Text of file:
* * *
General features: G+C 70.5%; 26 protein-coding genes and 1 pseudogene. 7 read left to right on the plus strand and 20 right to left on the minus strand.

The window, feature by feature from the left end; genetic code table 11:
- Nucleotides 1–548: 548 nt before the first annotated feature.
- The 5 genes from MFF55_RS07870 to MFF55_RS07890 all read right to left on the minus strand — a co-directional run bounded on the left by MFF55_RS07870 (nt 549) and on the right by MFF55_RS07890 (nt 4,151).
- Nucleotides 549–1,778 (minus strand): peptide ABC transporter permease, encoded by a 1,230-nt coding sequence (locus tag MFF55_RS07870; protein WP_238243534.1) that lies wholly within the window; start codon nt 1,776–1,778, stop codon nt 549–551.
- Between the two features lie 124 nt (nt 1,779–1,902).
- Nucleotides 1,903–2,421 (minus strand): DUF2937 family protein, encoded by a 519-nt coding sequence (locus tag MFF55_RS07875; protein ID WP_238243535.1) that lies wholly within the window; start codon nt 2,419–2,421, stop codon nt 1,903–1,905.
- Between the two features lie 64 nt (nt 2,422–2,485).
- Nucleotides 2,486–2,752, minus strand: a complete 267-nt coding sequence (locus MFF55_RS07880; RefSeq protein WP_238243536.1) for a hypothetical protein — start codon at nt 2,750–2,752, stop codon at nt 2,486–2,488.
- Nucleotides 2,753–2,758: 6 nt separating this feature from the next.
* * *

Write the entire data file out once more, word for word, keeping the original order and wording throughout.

General features: G+C 70.5%; 26 protein-coding genes and 1 pseudogene. 7 read left to right on the plus strand and 20 right to left on the minus strand.

The window, feature by feature from the left end; genetic code table 11:
- Nucleotides 1–548: 548 nt before the first annotated feature.
- The 5 genes from MFF55_RS07870 to MFF55_RS07890 all read right to left on the minus strand — a co-directional run bounded on the left by MFF55_RS07870 (nt 549) and on the right by MFF55_RS07890 (nt 4,151).
- Nucleotides 549–1,778 (minus strand): peptide ABC transporter permease, encoded by a 1,230-nt coding sequence (locus tag MFF55_RS07870; protein WP_238243534.1) that lies wholly within the window; start codon nt 1,776–1,778, stop codon nt 549–551.
- Between the two features lie 124 nt (nt 1,779–1,902).
- Nucleotides 1,903–2,421 (minus strand): DUF2937 family protein, encoded by a 519-nt coding sequence (locus tag MFF55_RS07875; protein ID WP_238243535.1) that lies wholly within the window; start codon nt 2,419–2,421, stop codon nt 1,903–1,905.
- Between the two features lie 64 nt (nt 2,422–2,485).
- Nucleotides 2,486–2,752, minus strand: a complete 267-nt coding sequence (locus MFF55_RS07880; RefSeq protein WP_238243536.1) for a hypothetical protein — start codon at nt 2,750–2,752, stop codon at nt 2,486–2,488.
- Nucleotides 2,753–2,758: 6 nt separating this feature from the next.